Standing in front of an empty storefront along Main Street, Las Vegas Mayor Carolyn Goodman (I) was beaming with optimism, believing businesses would make it through the coronavirus pandemic.

“We’re all together in this and we are going to come out with a bang,” she said earlier this month.

On Tuesday, it became apparent what the independent mayor may have had in mind. She said she wants to reopen casinos, assuming 100 percent of the population are carriers of the novel coronavirus.

Let them, and visitors, gather and gamble, smoke in confined spaces, touch slot machines all day — and let the chips, and apparently the infections, fall where they may.

“Assume everybody is a carrier,” the mayor said Tuesday on MSNBC. “And then you start from an even slate. And tell the people what to do. And let the businesses open and competition will destroy that business if, in fact, they become evident that they have disease, they’re closed down. It’s that simple.”

The perspective left MSNBC host Katy Tur visibly dumbfounded. The next day, Goodman went on to shock another host, Anderson Cooper of CNN, telling him that she’s previously asked the city statistician if they could be a control group for the virus but the statistician told her people commute into the city and it wouldn’t work.

“We offered to be a control group,” she said. “It was offered, it was turned down.”

Cooper displayed a graphic depicting how the virus could spread in a restaurant in China to ask Goodman about the risk of the virus among diners, but Goodman interjected.

“This isn’t China,” she said, “this is Las Vegas, Nevada.”

“Wow, that’s really ignorant,” Cooper responded.

Goodman, who has criticized Nevada’s lockdown as “total insanity,” cited lesser outbreaks of infectious diseases to prove that Las Vegas, which faces a deficit of nearly $150 million in the next 18 months, had shown the kind of resiliency necessary for it to reopen.

“We’ve survived the West Nile and SARS, bird flu, E. coli, swine flu, the Zika virus,” the mayor told MSNBC.

She was cut off by Tur, who reminded the mayor that those viruses did not come close to the level of the coronavirus pandemic, with more than 840,000 confirmed cases and more than 46,000 deaths in the United States as of early Thursday.

“Those were not as contagious,” Tur said of the diseases the mayor rattled off. “They were not as contagious and they did not spread as far as this disease has already done.”

“Well, we’ll find out the facts afterward,” Goodman replied. “Unfortunately, we all do better in hindsight.”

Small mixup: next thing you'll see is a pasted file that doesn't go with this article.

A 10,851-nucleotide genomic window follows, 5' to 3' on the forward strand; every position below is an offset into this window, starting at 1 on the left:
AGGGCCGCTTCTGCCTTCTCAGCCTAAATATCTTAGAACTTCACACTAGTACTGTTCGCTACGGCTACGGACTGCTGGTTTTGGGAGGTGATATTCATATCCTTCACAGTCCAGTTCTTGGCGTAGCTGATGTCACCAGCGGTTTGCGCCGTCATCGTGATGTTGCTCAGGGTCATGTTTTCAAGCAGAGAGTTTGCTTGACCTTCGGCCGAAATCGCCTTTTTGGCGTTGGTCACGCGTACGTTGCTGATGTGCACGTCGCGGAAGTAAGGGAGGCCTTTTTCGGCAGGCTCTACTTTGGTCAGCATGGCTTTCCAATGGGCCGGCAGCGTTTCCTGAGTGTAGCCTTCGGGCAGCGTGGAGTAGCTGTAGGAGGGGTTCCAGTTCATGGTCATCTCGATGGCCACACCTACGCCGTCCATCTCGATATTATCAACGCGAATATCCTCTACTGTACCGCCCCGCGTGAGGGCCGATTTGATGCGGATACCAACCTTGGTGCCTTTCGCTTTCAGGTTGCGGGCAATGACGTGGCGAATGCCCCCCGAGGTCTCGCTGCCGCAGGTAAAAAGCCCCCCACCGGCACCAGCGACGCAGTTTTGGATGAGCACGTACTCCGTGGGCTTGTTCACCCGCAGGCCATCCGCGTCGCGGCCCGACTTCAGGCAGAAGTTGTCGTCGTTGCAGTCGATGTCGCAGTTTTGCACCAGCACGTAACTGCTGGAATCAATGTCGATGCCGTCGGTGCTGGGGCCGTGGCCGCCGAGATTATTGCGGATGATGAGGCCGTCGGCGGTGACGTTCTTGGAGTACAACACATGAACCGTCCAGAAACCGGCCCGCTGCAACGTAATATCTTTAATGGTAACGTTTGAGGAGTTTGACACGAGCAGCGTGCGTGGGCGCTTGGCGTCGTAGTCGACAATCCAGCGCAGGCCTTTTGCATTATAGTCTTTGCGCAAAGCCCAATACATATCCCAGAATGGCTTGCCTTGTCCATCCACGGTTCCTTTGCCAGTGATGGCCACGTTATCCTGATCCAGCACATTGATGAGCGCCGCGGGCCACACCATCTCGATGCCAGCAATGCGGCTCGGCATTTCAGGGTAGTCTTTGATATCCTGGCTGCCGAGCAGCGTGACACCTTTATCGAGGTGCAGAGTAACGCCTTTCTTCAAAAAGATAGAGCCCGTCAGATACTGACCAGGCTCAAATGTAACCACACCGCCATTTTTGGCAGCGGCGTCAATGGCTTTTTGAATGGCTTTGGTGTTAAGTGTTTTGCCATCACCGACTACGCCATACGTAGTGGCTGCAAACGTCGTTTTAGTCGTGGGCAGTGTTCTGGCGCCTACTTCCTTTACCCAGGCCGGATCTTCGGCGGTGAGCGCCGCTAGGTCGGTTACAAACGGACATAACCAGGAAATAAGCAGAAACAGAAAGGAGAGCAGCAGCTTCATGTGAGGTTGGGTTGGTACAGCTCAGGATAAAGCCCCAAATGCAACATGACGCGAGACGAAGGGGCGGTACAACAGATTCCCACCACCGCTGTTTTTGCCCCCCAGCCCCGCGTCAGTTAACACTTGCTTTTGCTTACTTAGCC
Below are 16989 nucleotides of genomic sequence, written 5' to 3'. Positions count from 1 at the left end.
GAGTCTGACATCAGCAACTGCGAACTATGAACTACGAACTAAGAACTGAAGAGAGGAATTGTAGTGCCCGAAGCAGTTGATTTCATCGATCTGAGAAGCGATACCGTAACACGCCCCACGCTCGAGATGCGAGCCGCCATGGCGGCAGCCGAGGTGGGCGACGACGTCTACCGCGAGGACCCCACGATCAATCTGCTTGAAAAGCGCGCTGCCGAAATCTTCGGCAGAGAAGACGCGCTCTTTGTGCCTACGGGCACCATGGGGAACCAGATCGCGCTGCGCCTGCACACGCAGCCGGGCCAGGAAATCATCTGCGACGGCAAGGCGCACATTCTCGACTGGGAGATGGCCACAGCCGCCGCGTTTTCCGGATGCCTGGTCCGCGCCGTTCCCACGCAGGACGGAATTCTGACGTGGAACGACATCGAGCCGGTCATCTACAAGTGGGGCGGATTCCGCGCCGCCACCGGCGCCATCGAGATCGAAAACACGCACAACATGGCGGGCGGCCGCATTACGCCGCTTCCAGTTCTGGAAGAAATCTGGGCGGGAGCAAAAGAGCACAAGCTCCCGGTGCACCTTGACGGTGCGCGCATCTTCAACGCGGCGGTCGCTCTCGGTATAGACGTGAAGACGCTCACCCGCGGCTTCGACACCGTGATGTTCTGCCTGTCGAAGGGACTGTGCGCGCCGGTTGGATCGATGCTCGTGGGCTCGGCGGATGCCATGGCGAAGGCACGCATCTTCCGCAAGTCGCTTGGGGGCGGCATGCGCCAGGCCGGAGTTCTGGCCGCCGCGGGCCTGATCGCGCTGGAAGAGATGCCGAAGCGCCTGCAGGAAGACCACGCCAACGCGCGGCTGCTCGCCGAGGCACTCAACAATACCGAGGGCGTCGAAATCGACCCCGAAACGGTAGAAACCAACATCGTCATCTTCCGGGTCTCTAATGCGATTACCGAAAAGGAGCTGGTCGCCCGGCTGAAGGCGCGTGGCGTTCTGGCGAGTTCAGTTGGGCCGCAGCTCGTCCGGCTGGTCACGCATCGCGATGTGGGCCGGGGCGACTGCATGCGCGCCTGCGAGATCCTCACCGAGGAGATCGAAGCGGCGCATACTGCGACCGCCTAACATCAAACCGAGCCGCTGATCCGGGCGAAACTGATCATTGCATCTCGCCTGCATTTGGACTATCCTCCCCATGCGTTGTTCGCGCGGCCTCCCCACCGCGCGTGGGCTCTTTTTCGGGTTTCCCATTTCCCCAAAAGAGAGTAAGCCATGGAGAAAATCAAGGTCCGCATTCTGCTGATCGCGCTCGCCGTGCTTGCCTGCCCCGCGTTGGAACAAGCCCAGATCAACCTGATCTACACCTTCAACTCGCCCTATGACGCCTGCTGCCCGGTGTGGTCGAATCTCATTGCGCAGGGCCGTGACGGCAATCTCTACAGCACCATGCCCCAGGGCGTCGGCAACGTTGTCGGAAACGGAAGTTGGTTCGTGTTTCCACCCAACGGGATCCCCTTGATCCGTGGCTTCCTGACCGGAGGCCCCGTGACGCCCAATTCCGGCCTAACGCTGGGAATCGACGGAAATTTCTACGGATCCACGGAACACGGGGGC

“But those are the facts,” Tur replied, looking baffled. “We have a death toll that proves it. We have cases around the country that prove that,” she said. “Those are the facts.”

As The Washington Post reported, several states, including Florida, Georgia, South Carolina, Tennessee and Texas, have announced limited easing of business and recreational closures, starting between this week and the end of the month. This has gone on while small groups of protesters throughout the United States, encouraged by President Trump, have gathered to demand their governors reopen the American economy.

Nevada ranks 22nd among the states, U.S. territories and the District of Columbia in cases per 100,000 people, with over 4,000 cases and 187 deaths from the virus as of Thursday morning. It has been under a mandatory state-imposed lockdown of all nonessential businesses. Goodman has voiced disdain for the lockdown order from Nevada Gov. Steve Sisolak (D).

Although Trump noted over the weekend how Sisolak’s order resulted in “a big hotel” of his being shut down, he said he was “okay” with the governor’s lockdown. “But you could call that one either way,” Trump said at his Sunday coronavirus news briefing. Las Vegas is projected to receive as much as $160 million in stimulus funding, according to the Las Vegas Review-Journal.

Goodman’s perspective was not shared by Stephen Cloobeck, a former chairman and chief executive of Diamond Resorts International.

“She has nothing to do with the strip, and we’re sick and tired of hearing this,” Cloobeck told MSNBC.

Goodman’s office did not return a request for comment late Tuesday.

Although Goodman is the mayor of Las Vegas, she doesn’t have jurisdiction over the iconic Las Vegas Strip, the four-mile stretch of mega-hotels and casinos that sits south of the city limits in unincorporated Clark County.

In the MSNBC interview, Goodman said that “assuming” Tur was correct about the severity of the coronavirus data, the city’s ability to handle large crowds was reason enough for it to reopen.

“We do deal in crowds and we have lived through all of these viruses, highly contagious diseases, and yet we have managed to continue to have wonderful conventions come up here,” she said.

Again, Tur had to interject.

“Mayor Goodman, there is no assuming that I’m correct,” she said. “Those are the numbers that are released by the federal government.”

When Goodman cited Nevada’s relatively moderate case and death numbers compared to those in some parts of the country, Tur asked whether that was a result of social distancing and no one being in the casinos and restaurants along the Las Vegas Strip. The mayor answered the question with another question.

“Do we keep absolutely everyone out of work and destroy the lives of people and our children and the next generation because we have a fight on our hands with the virus?” she asked. “I’m making the assumption that everybody is a carrier, so let’s go forward, open up the city, open up whoever wants to open up, but do it in a very responsible, cautious way.”